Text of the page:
Liked by 1 person

  6. May your book eventually get published and bring delight and insight to readers as much as your blog posts Sharon.

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  7. Your writing is captivating, Sharon. And you have much more courage than I, to write this important book. I hope you find publisher soon for your important book. It will help many who have to face the horrible decisions…. Please keep us posted. ❤️

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  8. Madeleine sounds as though she was more than a good friend to you and I’m glad she was there for you and I’m sure you were also there for her. This post was a lovely tribute to her and the amazing life she led. I’m glad she gave you the freedom to right your manuscript. I too am looking forward to reading it.

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  9. I am so inspired by what you have done – it is an extremely personal and intimate experience you are sharing with the world, and for you to have carried it so far is amazing!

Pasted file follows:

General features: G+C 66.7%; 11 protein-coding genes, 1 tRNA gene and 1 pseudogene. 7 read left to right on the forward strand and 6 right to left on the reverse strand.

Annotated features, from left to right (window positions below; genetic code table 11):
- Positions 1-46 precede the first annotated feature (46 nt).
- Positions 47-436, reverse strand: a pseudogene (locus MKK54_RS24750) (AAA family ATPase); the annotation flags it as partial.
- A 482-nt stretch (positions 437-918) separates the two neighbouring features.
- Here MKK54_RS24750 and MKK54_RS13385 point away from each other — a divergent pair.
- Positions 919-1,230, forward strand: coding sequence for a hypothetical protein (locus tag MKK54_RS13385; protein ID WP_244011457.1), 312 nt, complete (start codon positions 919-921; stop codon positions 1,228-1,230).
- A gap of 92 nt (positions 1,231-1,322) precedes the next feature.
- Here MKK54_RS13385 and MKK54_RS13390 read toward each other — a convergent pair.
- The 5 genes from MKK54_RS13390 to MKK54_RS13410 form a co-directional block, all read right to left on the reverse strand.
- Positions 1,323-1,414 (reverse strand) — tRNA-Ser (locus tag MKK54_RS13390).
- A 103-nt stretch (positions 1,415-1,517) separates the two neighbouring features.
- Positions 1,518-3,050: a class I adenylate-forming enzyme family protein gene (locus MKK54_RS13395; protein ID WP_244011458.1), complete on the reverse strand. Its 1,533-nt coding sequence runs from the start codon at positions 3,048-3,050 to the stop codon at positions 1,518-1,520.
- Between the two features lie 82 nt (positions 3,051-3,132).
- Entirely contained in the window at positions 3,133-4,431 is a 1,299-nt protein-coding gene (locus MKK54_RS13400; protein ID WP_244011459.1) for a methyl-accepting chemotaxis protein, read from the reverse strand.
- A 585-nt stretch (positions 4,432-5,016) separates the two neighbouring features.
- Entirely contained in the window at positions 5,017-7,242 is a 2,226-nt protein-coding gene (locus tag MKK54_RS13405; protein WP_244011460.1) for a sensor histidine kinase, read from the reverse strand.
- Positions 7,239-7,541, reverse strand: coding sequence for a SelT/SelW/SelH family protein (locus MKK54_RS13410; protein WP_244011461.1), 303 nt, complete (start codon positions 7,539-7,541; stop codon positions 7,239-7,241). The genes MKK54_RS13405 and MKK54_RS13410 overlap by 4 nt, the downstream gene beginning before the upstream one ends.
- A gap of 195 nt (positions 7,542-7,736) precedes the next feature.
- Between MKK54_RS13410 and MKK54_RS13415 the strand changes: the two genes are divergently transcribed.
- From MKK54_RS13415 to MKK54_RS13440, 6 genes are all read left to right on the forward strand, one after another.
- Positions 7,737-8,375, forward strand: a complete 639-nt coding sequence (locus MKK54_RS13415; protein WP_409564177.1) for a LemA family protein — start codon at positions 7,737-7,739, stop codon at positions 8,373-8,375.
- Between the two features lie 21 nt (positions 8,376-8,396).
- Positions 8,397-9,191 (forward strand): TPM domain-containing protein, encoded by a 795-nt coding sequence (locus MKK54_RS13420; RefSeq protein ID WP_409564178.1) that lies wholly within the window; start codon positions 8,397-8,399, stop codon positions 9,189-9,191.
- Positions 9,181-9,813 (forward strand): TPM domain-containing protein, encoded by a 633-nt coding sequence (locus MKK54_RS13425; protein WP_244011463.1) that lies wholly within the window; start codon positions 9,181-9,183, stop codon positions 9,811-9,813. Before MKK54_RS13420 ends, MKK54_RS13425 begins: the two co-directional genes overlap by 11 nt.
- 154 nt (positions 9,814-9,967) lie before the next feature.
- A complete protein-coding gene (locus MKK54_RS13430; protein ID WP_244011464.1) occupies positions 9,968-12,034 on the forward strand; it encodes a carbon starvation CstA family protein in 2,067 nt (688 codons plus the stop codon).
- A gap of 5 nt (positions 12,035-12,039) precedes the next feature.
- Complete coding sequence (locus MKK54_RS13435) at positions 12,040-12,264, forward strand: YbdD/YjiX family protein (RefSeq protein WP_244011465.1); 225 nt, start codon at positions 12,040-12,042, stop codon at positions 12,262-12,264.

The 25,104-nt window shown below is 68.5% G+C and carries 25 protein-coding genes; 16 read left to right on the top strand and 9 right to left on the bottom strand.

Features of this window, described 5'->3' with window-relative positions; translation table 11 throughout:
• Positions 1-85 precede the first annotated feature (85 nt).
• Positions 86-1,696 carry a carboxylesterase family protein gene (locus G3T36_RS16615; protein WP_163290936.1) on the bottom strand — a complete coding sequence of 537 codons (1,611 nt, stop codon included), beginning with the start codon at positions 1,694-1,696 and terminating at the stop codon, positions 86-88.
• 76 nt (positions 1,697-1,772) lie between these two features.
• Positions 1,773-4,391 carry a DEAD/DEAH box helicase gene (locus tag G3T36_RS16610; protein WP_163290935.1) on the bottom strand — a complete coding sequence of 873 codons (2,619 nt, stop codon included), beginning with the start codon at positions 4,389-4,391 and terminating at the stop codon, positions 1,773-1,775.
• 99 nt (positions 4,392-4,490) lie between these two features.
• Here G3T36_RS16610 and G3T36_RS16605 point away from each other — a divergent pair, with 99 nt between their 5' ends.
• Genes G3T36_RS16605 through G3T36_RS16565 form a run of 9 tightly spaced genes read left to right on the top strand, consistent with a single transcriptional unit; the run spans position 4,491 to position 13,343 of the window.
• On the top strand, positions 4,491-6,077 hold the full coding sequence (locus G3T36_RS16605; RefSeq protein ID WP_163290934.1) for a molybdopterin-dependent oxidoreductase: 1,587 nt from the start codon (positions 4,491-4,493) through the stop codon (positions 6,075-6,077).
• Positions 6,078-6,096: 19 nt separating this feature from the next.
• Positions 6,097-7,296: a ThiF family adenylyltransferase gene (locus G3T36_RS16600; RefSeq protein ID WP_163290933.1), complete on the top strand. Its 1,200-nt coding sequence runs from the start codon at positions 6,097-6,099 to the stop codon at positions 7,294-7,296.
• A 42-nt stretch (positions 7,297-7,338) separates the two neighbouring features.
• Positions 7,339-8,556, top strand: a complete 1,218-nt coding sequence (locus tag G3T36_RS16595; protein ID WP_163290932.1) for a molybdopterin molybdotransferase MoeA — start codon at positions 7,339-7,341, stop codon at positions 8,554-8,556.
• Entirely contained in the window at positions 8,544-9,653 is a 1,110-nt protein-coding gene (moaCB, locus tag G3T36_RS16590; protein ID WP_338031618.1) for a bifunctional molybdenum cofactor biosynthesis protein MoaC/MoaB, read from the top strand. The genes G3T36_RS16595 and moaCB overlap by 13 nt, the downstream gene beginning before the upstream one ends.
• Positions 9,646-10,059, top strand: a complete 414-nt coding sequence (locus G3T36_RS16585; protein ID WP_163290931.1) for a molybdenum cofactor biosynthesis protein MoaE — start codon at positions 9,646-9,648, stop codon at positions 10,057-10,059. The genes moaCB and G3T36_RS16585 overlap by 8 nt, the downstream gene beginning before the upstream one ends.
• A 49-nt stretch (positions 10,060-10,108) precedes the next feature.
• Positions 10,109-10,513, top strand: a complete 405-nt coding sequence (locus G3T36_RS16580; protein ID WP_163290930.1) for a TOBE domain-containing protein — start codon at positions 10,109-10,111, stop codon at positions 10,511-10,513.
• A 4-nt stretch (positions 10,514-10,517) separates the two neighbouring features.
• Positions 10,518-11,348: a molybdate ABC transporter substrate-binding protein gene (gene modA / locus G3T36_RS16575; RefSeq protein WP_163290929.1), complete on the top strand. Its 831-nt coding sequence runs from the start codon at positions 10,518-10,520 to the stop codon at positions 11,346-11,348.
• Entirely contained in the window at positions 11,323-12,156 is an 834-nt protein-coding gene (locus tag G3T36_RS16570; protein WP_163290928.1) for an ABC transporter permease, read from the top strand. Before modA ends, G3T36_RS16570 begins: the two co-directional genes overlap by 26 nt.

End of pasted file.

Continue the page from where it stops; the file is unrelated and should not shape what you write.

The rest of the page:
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    • Relationships with grandchildren are very intimate which is why I changed their names and selected photos that don’t show their faces well. But I did let readers into the hearts of what makes these little people tick. Thank you for reading, Julyn.

      Liked by 1 person

  10. Sometimes, when we are going through our darkest periods, we need to look at courageous people like Madeleine to seek the courage within ourselves to take the necessary steps.
    This was an amazing write. A pleasure to read and an inspiration. Thank you for sharing this.